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Africa’s green pastures for foreign investors

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Tue, 25 Aug 2015 Source: Bonus Williams

Searching for greener pastures abroad would not have become a norm for most African people, especially the unemployed graduates, if systems that attracted their attention to relocate abroad were also put in place in Africa.

Many youth in Africa resigned to fate after much deliberate efforts to add economic value to change their lives.

Due to lack of understanding of investment trend, many Africans are yet to acknowledge the fact that Africa is a goldmine. The recent foreign direct investments in Africa disclosed that westerners are making Africa as their prominent investment hub, to escape from saturated markets in their respective countries.

Victoria Mensah, British and Ghanaian citizen (Fashion and Style Consultant) laments that anytime she sees the ignorance of Africans, her heart weeps. She said “Look around you. You would see major economy developments taking place, but my people refuse to see how best they can dig into the opportunities.”

This development would have been regarded as good news for Africans. Only the few who recognize this trend utilize the opportunity it presents, but large proportions of Africans are hind-sighted by the myriad of personal challenges facing them.

Victoria further expressed that recent trends have shown that many Africans are returning home from the western world to take advantage of the opportunities that Africa holds.

The key players seeing these opportunities are the citizens from the Western countries. Africans refuse to see the goldmines lying around their respective cities, goldmines you can hardly see in Europe, America, Asia or the Middle East.

“I agree that our African leaders are not putting the systems in place to favour their interests but in every rough country’s economy situation, there is always treasure lying beneath it. The westerners recognize where these treasures are lying and they explore it, despite all difficulties of doing business that were stated out to them in their respective countries and by their embassies in Africa,” Victoria Acknowledged.

In addition to Victoria’s insights on Africa, Dutch businessman Nico Van Staalduinen enthused that there is a bright future for Africa. He observed that “as the development and incomes grow in the continent, there are countless needs to be met. You just have to look at what you can do in your country, how you can go about what we are not doing here that we are now buying abroad, and reflect on the advantages of doing it.”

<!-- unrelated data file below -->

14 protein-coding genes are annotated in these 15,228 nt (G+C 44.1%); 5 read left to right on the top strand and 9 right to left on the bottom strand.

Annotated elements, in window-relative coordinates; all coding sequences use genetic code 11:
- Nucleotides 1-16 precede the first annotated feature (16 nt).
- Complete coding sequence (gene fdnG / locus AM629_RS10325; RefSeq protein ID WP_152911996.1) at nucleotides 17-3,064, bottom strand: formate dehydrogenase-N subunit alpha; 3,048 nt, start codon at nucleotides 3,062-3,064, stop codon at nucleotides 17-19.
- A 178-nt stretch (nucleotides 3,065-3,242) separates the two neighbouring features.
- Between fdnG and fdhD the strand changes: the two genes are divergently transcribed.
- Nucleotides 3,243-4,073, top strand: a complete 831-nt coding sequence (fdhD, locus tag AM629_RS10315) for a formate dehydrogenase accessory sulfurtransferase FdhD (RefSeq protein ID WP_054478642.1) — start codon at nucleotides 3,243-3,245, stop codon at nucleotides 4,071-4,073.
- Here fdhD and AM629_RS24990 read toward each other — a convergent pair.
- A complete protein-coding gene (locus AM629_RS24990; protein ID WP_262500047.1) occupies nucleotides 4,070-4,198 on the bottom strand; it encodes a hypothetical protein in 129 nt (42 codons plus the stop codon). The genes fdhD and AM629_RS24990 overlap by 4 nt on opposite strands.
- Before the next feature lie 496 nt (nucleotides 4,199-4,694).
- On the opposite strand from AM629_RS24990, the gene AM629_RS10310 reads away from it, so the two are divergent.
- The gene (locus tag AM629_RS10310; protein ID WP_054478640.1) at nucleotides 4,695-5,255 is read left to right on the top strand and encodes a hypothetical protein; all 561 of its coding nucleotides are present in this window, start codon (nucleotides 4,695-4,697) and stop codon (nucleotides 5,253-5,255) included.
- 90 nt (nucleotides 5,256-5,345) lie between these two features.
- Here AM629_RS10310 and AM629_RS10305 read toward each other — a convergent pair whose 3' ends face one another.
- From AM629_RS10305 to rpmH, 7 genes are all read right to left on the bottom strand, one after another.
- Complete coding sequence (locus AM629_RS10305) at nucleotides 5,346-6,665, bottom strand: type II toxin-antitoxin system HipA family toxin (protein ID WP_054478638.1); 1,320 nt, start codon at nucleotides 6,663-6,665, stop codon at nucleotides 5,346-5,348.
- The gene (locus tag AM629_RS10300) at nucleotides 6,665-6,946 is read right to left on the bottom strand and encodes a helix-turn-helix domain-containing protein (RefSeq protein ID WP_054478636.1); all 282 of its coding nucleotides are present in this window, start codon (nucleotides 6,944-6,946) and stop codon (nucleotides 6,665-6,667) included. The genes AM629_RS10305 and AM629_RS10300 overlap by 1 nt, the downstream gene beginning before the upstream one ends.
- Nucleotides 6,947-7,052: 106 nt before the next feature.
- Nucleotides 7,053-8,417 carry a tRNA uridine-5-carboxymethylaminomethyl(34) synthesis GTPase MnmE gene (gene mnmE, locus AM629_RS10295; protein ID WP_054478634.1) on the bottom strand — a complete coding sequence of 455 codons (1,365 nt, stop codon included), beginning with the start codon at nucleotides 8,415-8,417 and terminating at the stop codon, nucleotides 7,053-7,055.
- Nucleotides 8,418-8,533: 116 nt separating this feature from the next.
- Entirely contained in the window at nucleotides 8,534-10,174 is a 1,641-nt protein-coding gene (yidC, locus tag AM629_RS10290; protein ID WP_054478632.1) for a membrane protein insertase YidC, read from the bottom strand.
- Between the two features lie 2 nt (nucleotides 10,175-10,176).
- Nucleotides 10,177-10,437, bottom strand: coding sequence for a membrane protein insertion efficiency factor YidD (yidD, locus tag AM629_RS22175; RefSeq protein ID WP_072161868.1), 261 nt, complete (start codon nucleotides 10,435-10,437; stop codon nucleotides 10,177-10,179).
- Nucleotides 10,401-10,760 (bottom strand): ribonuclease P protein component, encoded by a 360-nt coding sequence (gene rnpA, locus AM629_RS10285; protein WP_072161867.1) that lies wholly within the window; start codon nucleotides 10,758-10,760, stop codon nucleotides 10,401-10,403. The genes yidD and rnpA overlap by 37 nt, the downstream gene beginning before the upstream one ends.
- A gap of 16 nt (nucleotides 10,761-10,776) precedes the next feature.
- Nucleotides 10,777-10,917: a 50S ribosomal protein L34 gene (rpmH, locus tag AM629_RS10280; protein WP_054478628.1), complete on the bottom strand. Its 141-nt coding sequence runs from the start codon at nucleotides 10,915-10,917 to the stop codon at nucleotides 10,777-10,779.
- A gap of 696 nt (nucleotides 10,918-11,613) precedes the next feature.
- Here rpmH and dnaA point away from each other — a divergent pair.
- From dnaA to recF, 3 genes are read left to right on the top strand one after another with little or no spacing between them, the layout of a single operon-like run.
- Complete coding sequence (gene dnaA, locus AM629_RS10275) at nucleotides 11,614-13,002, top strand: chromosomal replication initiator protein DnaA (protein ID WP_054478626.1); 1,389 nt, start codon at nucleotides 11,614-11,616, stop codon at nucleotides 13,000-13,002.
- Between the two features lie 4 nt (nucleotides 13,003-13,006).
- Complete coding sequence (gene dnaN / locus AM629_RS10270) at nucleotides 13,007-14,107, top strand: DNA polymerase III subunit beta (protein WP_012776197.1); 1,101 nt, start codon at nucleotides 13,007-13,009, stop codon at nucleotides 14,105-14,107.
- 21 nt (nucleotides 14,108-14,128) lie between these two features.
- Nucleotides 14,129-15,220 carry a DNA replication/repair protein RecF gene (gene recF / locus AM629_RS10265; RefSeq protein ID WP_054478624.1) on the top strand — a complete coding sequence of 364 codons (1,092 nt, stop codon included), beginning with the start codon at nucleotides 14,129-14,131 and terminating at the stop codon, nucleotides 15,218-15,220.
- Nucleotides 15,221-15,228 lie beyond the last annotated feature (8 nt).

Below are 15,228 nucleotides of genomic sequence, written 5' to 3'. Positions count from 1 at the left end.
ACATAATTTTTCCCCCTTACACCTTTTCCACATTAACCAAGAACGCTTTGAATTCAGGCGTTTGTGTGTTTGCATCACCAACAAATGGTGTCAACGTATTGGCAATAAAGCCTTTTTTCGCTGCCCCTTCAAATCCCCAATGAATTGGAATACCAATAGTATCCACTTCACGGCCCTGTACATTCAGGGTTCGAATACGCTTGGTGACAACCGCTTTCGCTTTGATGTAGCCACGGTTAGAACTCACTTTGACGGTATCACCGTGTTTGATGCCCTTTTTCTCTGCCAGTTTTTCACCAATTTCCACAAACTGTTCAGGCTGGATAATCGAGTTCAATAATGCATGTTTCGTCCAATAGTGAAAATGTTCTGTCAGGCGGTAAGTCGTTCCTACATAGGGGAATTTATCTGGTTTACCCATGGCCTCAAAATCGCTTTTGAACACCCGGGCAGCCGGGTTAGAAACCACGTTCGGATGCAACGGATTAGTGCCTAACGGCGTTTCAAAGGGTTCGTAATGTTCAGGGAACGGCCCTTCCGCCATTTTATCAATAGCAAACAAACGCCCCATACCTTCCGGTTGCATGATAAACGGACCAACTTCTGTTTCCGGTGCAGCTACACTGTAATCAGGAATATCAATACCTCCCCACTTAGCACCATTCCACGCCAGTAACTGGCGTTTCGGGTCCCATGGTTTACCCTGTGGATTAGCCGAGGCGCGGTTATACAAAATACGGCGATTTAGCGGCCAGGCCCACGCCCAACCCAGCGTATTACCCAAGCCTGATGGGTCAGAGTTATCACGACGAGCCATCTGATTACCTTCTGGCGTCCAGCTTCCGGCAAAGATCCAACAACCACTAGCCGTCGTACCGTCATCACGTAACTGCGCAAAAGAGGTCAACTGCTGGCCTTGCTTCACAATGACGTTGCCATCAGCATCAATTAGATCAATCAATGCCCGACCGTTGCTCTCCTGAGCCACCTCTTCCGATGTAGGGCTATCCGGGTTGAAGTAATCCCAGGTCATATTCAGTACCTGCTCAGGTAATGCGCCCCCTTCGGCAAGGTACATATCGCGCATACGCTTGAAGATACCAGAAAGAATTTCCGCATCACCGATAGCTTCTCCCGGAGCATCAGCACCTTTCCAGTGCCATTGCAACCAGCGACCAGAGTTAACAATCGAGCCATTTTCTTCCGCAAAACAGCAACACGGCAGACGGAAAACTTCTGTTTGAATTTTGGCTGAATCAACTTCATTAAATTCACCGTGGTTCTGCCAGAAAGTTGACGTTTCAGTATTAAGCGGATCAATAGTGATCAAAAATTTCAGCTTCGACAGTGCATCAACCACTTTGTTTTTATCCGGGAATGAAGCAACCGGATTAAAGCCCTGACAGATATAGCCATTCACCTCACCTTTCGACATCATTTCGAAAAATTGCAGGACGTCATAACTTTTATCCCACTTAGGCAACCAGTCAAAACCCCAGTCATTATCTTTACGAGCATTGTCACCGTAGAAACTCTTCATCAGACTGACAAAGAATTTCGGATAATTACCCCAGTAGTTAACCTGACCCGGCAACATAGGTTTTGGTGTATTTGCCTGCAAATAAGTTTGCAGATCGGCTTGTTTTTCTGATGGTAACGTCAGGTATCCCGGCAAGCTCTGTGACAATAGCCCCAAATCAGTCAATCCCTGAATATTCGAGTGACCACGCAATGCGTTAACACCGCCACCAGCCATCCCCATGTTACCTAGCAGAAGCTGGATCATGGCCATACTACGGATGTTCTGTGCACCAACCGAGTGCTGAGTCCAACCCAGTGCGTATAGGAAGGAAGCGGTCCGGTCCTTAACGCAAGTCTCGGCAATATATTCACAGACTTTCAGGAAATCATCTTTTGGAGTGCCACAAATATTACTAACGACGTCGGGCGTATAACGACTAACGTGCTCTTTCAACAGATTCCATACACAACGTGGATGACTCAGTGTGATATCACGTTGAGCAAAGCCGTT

"While Africa's challenges are well documented, there is an increasing recognition that the continent is on an upward trajectory; economically, politically and socially," Ernst & Young’s Africa Attractiveness Survey 2015 assured.

The annual report provides insights on Africa’s investment attractiveness, and whose first edition’s title was declared “It’s time for Africa”. The report highlighted the possibility of Africa attracting billions of dollars more in new investments in the next few years.

With recent foreign investment inflows of $54 billion in Africa, the continent remains the most attractive investment destination for the westerners. The GDP was projected to grow to $2.6 trillion by 2020 from $1.6 trillion in 2008, with a 62 percent ($1.4 trillion) increase in consumer spending over the same period.

Due to this acknowledgement, the continent is currently ranked in the same category as Latin America and Eastern Europe in terms of investment attractiveness.

A survey was conducted by Ernst & Young on over 562 global executives to determine where their investment decisions would be implemented over the next decade and 42 percent of them were considering investing further in Africa while an additional 19 percent confirmed maintaining operations in the continent.

Additionally, the report further revealed that the traditional perception of investing in Africa has been rather negative, coupled with the fear of the unknown. However, in 2014, traditional investors refocused their attention on the continent, attracted by its strong macroeconomic growth and outlook, improving business environment, a rising consumer class, abundant natural resources and infrastructure development.

“These factors have resulted in global capital investment and job creation hitting an all-time high during 2014 on the continent. The investors believe that, despite challenges stated above, profitability levels compensated for the risks”, the report highlighted.

In the report, consumer products, construction, telecom, financial services, mining and metals are the key sectors targeted by investors perceived as the highest growth potential over the next few years.

This trend translates to the emergence of this seemingly high level of investment penetrations in Africa. It represents significantly more employment, improved or increased living conditions, demands for more raw materials, infrastructure developments and many more.

It was observed that in the face of improving perceptions of Africa, it is in competition for the international capital and resources that will help drive, sustain growth and social development.

As this development in Africa is being perceived by the experts, searching for greener pasture abroad may not necessarily be the ultimate solution. Open your mind and you would see the greener part of Africa, which only a fraction of Africans can see.

Columnist: Bonus Williams